AA meetings are either open or closed (they will inform you of which). Closed meetings are ONLY for those who consider themselves alcoholic. Open meetings are open to others as well. Some meetings only the alcoholic talked ( :rolleyes: - I NEVER went to those). Some meetings there will be a ‘speaker’ who will tell their own tale.
AlAnon was for the family and friends of alcs. ACoA were for Adult Children of Alcoholics.

People often become just as immersed in the AA crowd as you will see with any close group - churches, message boards ( :wink: ) etc.

can they become “addicted”? if you mean getting into it to the near exclusion of any other life? sure, I’ve seen that a lot. I’ve also seen people have moderation in it. Often after a couple of years of sobriety, some of that immersion wears off.

would be happy to share more if you think it might help.

by the way, I saw more people succeed if they had a good sponsor - but that might be 'cause they were taking it more seriously…

The way my penlight flashlight goes through AA batteries, it must be addicted to AA!

This is only my opinion and my personal experience.

I take it that Swiddle’s friend has been sober for less than 6 months. It is important for someone with less than a year to be around program people whenever possible.

My first 9 months or so clean were hell. I thought about using all the time. I went to a meeting everyday and called program members on the phone and just hung around them whenever they’d let me. This was how I learned how clean people act and what they do. This way, I had people to talk to who actually understood what I was going through (because they went through it to) and could offer hope and advise. Normies just don’t understand.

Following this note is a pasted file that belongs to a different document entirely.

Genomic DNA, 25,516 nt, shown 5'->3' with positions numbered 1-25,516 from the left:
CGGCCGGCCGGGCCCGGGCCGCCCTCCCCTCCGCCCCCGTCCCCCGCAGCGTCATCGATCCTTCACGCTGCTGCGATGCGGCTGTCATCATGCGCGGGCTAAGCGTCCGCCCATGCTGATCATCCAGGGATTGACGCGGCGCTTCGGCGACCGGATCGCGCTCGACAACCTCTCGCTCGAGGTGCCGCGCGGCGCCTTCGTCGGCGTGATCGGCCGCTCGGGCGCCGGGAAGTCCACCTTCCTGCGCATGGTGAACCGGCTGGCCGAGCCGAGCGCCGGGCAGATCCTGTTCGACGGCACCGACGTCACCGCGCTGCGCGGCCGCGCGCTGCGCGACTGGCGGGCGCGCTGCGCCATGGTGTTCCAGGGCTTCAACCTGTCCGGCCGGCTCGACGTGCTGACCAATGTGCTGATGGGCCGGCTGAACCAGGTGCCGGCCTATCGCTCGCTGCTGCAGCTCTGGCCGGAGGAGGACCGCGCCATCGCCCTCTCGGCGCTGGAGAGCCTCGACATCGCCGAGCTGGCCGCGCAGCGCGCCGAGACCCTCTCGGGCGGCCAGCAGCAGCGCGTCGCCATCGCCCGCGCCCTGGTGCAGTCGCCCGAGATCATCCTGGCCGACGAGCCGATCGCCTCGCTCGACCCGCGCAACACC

The fellowship of the program gives a sense connection, a support group, and socialization is a safe, non-judgemental enviroment. It’s important, because you pretty much have to change you’re whole life. Without it, I would have gotten loaded.
At first, your life revolves around the program. But after a while, you have to venture away, but still stay connected. I’ve been clean a long time now, and don’t go to as many meetings. But I still try to go once a week. And I still have program friends and a sponsor. (yeah, you gotta have one)

Swiddles - yeah, in my opinion, people do get ‘hooked’ on AA. But that ain’t necessarily a bad thing.

I’d say that if the AA methods are working for her, she’s better off with that addiction than with her previous, eh?

IME, a lot of the reason for this behavior is peer-group replacement. Your friend can’t hang out with her old buddies with whom she drank, she’s got to learn a whole new set of behaviors, she’s in a very tough and scary place in life; all-in-all, a time when she NEEDS mucho support and a new set of good friends. It’s similar to a new romance, in that it becomes all-consuming of time and attention.

Relax and go with it. Chances are good that, given a year or few, she’ll ease off.

FWIW, I’ve known people that transferred their peer-group addictions from a drugs&drink crowd to a church and quit using without much problem. They did much the same thing as you see with the NA/AA ‘groupers’ (that’s what we call them around here), where the new people and activities and etc. became their whole life for a time.

As far as your friend wanting help to make decisions - well, that is a toughie. She’s in a rough spot and may just need a bit of reassurance. But then again, inability to deal with life is usually a primary cause of drug addiction, so she may be trying to find a new way to not deal with problems. AlAnon or something similar would probably be a good idea for you.

Best wishes for both of you!